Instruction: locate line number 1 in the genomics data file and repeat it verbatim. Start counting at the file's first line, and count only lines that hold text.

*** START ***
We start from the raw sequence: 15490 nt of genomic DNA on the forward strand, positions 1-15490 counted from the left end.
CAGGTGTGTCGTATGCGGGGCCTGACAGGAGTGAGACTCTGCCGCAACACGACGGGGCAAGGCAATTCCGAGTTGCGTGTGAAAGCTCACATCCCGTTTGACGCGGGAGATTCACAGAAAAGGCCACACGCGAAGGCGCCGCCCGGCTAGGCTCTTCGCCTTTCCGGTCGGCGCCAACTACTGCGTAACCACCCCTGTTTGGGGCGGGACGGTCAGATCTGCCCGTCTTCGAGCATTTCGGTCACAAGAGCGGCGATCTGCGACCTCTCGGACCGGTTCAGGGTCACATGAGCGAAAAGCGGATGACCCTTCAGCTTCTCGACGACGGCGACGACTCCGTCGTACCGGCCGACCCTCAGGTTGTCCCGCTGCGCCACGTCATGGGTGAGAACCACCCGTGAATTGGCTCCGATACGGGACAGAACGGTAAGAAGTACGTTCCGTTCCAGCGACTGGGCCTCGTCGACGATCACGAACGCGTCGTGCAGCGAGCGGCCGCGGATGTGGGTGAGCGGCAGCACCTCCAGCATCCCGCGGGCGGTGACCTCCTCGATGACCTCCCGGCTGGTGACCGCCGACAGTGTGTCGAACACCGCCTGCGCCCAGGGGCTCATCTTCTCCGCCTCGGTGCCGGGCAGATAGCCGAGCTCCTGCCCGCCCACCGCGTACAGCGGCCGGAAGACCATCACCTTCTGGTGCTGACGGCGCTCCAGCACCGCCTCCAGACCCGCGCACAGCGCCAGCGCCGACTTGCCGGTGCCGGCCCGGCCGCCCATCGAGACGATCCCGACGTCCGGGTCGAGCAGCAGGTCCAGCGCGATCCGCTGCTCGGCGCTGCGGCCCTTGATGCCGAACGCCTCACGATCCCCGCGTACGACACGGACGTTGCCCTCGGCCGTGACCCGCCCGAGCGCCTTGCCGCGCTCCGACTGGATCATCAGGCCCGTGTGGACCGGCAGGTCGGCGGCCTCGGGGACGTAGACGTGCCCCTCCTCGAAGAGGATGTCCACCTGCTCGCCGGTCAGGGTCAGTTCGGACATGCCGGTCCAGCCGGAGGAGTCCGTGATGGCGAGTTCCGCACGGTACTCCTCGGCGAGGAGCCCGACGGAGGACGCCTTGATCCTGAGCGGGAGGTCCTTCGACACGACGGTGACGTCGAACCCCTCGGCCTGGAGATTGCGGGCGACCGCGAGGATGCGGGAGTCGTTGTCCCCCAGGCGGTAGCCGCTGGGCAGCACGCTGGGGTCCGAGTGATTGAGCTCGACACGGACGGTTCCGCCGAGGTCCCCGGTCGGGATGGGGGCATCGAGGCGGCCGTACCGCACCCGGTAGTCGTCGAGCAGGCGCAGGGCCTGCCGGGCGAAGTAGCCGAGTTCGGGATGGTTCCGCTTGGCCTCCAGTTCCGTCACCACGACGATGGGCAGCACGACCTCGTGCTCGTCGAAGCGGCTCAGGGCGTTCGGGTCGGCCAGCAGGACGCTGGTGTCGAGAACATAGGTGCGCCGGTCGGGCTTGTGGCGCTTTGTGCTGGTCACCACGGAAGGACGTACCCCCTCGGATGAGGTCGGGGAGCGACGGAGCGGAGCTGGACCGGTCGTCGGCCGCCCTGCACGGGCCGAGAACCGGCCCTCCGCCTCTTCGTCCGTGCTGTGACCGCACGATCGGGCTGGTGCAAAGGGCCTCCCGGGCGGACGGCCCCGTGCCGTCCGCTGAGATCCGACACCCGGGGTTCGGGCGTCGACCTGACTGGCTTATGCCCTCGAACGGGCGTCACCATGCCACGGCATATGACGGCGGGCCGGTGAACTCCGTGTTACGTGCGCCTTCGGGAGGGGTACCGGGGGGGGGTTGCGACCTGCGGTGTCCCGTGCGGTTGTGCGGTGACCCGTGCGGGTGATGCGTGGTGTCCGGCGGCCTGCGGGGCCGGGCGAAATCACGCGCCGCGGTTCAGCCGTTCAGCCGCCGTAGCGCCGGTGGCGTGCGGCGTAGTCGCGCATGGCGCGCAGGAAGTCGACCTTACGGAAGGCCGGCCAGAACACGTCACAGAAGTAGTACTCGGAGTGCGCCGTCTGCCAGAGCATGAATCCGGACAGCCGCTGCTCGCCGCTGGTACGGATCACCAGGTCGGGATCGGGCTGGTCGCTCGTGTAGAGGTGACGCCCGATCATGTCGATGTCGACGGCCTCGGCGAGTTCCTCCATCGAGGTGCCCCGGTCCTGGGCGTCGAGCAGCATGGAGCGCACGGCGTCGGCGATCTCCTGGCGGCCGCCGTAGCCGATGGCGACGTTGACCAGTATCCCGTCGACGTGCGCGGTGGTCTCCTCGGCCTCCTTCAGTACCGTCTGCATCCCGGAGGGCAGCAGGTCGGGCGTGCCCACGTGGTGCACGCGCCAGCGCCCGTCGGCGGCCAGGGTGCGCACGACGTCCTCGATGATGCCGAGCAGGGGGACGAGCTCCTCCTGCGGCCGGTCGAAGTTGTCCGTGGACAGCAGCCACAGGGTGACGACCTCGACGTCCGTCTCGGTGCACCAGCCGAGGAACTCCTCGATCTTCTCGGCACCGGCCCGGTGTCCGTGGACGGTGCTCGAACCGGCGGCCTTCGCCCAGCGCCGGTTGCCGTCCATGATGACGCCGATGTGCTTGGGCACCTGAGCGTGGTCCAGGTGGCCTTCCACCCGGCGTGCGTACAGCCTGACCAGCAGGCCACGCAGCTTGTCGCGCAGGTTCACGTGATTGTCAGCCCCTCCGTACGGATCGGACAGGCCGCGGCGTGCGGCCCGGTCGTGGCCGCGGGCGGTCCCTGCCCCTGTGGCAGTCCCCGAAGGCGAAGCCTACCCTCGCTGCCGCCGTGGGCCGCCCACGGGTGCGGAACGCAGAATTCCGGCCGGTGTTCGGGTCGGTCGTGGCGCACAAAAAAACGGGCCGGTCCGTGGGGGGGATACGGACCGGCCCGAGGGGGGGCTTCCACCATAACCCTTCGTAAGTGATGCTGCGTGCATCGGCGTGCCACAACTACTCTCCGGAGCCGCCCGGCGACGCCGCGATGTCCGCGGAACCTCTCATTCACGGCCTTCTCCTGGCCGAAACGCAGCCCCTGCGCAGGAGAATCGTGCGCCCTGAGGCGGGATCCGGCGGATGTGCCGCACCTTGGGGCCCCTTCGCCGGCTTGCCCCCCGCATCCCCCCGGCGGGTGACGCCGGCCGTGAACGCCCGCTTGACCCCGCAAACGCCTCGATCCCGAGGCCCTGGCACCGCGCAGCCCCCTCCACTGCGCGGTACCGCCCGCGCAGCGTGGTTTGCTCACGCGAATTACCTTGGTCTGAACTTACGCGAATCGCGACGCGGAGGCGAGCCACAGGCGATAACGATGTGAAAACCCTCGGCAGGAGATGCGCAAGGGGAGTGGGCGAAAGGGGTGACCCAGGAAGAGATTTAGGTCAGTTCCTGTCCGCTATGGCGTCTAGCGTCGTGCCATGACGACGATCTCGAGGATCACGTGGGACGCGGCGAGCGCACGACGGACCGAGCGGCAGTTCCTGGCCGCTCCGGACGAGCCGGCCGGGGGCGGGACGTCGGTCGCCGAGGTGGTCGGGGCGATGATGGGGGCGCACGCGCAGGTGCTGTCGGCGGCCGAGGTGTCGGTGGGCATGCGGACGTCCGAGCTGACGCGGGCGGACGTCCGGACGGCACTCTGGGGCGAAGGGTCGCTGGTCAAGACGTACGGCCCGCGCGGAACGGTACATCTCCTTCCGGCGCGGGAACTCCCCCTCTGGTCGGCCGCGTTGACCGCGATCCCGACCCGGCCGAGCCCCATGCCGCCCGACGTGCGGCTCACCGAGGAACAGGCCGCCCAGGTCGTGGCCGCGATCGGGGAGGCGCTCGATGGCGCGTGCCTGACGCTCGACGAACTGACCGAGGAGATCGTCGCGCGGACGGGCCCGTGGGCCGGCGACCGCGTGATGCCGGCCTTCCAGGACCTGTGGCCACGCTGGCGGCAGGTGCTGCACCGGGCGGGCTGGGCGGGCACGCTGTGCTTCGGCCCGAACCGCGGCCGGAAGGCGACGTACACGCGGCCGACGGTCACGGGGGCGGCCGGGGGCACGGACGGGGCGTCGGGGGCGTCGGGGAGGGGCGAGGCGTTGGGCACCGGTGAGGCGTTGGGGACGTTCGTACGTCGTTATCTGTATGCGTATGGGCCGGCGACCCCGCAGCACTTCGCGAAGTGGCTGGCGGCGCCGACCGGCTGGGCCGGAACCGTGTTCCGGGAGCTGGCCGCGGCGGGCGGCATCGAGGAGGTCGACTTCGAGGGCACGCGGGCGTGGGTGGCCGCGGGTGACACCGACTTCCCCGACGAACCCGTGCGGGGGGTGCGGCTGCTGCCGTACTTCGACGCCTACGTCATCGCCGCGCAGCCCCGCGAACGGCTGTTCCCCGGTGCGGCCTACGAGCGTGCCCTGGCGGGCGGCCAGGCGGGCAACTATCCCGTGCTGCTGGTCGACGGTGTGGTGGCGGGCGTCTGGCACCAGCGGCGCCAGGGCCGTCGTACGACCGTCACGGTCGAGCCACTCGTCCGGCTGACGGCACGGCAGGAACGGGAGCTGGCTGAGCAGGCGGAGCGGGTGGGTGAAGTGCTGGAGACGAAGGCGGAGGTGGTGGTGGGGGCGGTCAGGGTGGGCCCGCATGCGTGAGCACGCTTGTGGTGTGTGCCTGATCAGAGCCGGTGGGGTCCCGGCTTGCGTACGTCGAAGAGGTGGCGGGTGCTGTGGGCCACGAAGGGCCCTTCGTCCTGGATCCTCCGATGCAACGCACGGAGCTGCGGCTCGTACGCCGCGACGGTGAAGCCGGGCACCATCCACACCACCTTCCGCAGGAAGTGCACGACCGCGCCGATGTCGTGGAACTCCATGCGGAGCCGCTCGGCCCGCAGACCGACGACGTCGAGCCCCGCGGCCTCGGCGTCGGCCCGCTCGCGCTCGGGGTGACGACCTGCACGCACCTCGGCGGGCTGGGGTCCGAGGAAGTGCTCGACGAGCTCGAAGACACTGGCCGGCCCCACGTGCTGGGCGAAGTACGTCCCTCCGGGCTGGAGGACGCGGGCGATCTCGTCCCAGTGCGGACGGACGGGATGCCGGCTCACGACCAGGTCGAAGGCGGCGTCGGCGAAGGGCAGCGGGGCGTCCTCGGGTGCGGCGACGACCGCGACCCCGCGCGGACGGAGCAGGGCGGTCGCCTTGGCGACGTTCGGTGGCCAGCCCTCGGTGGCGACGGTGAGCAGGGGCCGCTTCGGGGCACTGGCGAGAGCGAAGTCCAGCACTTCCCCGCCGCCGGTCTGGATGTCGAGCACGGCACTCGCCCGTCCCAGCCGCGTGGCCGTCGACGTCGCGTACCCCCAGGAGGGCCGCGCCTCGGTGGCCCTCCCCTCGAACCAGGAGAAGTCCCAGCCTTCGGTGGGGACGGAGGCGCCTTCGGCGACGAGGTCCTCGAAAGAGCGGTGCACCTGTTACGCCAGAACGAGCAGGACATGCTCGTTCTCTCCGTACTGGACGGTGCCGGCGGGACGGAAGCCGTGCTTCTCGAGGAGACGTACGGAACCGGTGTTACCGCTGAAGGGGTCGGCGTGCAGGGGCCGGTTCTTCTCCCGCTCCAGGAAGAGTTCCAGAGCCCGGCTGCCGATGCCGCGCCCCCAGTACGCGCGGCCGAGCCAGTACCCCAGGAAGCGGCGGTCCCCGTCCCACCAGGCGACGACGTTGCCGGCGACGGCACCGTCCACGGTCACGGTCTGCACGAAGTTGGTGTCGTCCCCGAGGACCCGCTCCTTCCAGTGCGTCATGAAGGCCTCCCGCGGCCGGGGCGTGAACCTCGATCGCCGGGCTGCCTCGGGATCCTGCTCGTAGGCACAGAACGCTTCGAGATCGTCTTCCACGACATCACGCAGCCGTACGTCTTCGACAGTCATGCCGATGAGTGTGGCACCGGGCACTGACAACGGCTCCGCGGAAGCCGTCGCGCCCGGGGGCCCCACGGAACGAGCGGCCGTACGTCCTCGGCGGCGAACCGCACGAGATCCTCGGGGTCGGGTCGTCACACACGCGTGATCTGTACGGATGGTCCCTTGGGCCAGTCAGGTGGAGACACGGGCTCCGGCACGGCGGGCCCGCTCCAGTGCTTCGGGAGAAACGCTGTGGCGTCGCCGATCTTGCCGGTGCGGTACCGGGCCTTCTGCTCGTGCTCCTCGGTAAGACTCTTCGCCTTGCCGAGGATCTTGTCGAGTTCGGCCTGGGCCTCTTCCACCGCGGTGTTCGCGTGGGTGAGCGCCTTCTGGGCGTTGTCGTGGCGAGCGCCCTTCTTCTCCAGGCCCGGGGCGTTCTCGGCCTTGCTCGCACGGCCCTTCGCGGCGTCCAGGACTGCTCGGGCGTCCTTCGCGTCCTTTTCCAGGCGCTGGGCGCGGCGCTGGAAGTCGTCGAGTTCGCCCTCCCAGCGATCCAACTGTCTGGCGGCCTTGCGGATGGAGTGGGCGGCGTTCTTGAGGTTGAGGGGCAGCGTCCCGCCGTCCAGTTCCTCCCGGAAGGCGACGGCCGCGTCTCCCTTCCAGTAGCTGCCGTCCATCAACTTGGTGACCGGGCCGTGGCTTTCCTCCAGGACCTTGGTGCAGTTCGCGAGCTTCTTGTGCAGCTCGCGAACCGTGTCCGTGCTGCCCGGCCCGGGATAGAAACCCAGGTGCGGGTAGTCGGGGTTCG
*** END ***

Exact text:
We start from the raw sequence: 15490 nt of genomic DNA on the forward strand, positions 1-15490 counted from the left end.